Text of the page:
Ganga Devi Dulal
Ganga Devi Dulal

“Household chores – that’s what a girl did most of the time. What else? There was no school for us. Only my elder brothers attended school. Every morning we first drank tea. Then, we used to gather fodder for cattle, clean the aagan (front porch of the house), take care of younger siblings, and eat whatever mother used to cook. Back then, a girl could not cook for adults until she was married. So, in Kalimpong, when I was unmarried, I did not cook. Well, I could cook vegetable curry and a couple of other basic items but not rice and daal (legumes soup). My younger siblings were allowed to eat what I cooked. However, my parents, grandparents and other adults used to avoid the food I cooked. Interestingly, cleaning the kitchen and doing dishes was acceptable to everyone. The boys also could not cook before their bratamanna (a Hindu ritual for boys). It was a common practice in the Brahamin  families. All children were required to sit below the chauki (a raised seating area) while dining. If Chettri or Jaisi (castes lower than Brahmin) visited, they were kept closer to the chauki but they also sat below it.  Other castes lower than that were not allowed to enter the kitchen house. That’s how society was then. I started cooking after I got married and moved to my husband’s house in Lamitar [Samtse district, Bhutan]. At my in-laws, I cooked in a big pot. When I was young, I could not pick it up. Someone had to help me with it. Other than that, I also used to take cows for grazing. When I was young, I played with some friends in the neighborhood. Neither can I recall their names, nor the games we played. We must have played something. I do remember making butterflies out of jhumras (old tattered clothes). We wrapped the jhumras around multiple times to make a shape. We used daal (legumes) for eyes, similar to the dolls these days. However, you could not find dolls for sale in the market during those times. Playing on linge-ping (a tall swing made out of bamboo) was another favorite activity for me. We usually had one year-around in the neighborhood. Of course, the time for games was only when there were no pending household chores. I recall carrying food to the fields for the family members who were working. I also worked in the fields with them when I was not cooking. That’s how my days passed for over 60 years.”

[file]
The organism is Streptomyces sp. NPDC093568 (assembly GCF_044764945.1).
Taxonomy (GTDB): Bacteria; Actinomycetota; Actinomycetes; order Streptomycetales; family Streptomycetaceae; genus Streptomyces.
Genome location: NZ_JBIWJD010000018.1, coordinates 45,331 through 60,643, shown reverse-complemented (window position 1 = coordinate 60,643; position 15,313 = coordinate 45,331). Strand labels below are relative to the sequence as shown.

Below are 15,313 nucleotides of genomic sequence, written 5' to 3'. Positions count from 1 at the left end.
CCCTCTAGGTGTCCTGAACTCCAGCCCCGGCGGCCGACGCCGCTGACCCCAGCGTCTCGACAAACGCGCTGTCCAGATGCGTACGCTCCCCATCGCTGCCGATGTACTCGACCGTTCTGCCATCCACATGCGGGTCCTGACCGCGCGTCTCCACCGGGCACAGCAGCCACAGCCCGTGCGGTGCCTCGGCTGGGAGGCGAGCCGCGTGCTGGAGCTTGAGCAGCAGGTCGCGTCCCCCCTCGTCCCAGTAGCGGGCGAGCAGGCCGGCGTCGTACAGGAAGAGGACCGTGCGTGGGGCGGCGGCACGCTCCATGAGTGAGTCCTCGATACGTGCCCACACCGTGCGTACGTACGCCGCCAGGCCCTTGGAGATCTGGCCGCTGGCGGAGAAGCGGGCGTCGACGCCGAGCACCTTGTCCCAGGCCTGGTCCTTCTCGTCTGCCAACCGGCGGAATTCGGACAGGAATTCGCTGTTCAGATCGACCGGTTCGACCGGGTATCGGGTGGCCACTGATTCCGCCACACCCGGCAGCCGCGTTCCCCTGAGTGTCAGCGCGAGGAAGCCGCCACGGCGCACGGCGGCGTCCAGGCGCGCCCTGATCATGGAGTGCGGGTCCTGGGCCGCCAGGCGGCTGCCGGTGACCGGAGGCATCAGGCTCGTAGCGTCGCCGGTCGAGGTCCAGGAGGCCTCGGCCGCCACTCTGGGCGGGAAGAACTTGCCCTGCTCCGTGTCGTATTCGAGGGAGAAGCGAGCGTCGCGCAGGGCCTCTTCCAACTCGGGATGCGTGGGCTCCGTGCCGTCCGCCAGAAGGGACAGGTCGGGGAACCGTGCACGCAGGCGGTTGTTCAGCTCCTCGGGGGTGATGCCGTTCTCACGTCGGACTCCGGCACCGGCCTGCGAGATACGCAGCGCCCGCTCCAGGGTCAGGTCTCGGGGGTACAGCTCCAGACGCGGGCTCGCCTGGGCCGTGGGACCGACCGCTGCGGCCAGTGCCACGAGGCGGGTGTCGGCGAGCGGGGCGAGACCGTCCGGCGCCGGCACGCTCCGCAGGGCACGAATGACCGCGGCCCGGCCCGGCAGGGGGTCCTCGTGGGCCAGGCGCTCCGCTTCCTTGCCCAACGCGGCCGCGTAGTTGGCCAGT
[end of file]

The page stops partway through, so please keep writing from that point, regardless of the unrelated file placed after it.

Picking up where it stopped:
Ganga Devi Dulal, 87, is originally from Samchi, Bhutan and based in Springfield, Massachusetts at the time when this story was compiled.Story and Photo compilation by Biraj Adhikari for BNS.


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Born as a Bhutanese-Nepali refugee in south east Nepal, Mr. Adhikari is a vibrant young American who rejoices in learning, teaching, and working with new technologies while serving the community through various non-profits and community empowerment projects. He currently resides in Springfield, MA.

After graduating from high school at the age of 15, Mr. Adhikari continued actively volunteering at local community organizations such as the Bhutanese Society of Western MA (BSWM), United Games and Sports Association (UGASA), and Hindu Sanatan Sewa Samaj (HSSS). In August 2017, he was appointed as the Program Coordinator for BSWM.

While volunteering as the program coordinator, Mr. Adhikari streamlined the organization with the introduction of various new technologies to aid in project management and regular organizational operations. He oversaw the planning and execution of three successful annual cultural events. These events were attended and lauded by local senators, representatives, and mayors thus helping bridge the gap between the community and local government. Mr. Adhikari also coordinated children and adult health awareness workshops, drug and alcohol awareness workshops amongst various professional skill training. He also rejuvenated the organizational website and accelerated the presence of BSWM in social media platforms.

The efforts of Mr. Adhikari and his BSWM teammates, to empower the community, reached a commendable height as the organization was awarded the Community Hero Award 2019 by the Asian American Commission of Massachusetts.

He continues today as the program coordinator while also serving as the project coordinator for the organization led oral history project – The Untold Stories of Bhutanese Americans in Western MA.

In his day job, Mr. Adhikari is a full-stack software developer. He works on cloud based educational software utilizing micro-services architecture. He works with a wide stack of technologies which include multiple programming languages like Python, JavaScript, and frameworks like Flask, Django and React.

Mr. Adhikari holds his bachelor’s degree in Computer Science from the Western New England University in Springfield, MA.

He loves exploring ethnic cuisines from around the world. He is a big soccer enthusiast and supports the Football Club of Barcelona. To keep his mind and body active, Mr. Adhikari is fond of playing tennis, hiking, and indoor rock climbing. Mr. Adhikari joins Bhutan News Service with the goal of serving the greater Bhutanese Diaspora and helping preserve the identity and history of his community.